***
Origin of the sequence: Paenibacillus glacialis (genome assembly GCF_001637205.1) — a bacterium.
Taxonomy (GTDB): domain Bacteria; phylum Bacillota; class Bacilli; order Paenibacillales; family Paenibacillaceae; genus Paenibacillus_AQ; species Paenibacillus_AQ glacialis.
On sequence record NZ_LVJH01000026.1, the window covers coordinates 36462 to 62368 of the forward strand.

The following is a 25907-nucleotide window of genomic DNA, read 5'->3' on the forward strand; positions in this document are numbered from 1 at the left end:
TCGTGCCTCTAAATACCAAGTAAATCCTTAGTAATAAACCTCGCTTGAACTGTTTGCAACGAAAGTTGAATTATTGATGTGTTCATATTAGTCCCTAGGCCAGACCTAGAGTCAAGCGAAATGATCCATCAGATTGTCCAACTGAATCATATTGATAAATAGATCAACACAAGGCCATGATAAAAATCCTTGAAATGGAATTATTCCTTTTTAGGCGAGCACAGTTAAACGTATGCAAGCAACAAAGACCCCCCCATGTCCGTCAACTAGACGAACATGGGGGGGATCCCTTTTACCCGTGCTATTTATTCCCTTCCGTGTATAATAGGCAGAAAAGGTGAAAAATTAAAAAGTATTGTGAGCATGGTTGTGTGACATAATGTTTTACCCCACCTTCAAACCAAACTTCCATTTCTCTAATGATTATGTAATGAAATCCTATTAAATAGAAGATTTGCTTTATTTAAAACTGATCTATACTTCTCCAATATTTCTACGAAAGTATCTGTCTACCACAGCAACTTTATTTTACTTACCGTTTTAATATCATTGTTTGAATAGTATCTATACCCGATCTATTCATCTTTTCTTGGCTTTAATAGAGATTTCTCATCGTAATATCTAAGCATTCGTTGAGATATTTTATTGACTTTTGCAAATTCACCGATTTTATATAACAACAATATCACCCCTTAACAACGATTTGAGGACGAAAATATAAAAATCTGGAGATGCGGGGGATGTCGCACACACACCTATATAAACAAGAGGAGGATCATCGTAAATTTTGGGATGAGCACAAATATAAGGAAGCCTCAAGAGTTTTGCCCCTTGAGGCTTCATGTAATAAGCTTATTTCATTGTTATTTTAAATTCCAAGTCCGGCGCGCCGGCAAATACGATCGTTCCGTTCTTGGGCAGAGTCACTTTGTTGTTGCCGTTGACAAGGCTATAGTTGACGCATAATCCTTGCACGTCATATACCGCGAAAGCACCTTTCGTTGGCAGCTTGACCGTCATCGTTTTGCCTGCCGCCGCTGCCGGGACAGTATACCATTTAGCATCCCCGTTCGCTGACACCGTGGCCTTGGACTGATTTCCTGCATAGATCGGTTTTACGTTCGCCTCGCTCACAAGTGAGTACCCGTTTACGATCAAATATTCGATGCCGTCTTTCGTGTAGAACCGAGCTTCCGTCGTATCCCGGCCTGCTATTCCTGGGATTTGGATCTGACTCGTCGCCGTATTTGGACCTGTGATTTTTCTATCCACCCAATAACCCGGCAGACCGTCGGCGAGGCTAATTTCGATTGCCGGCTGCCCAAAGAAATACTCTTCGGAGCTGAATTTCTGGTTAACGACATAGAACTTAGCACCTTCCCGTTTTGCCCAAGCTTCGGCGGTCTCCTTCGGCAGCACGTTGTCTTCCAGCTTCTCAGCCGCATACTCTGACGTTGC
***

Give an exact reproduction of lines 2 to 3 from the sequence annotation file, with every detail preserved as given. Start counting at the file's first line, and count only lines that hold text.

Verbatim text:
Taxonomy (GTDB): domain Bacteria; phylum Bacillota; class Bacilli; order Paenibacillales; family Paenibacillaceae; genus Paenibacillus_AQ; species Paenibacillus_AQ glacialis.
On sequence record NZ_LVJH01000026.1, the window covers coordinates 36462 to 62368 of the forward strand.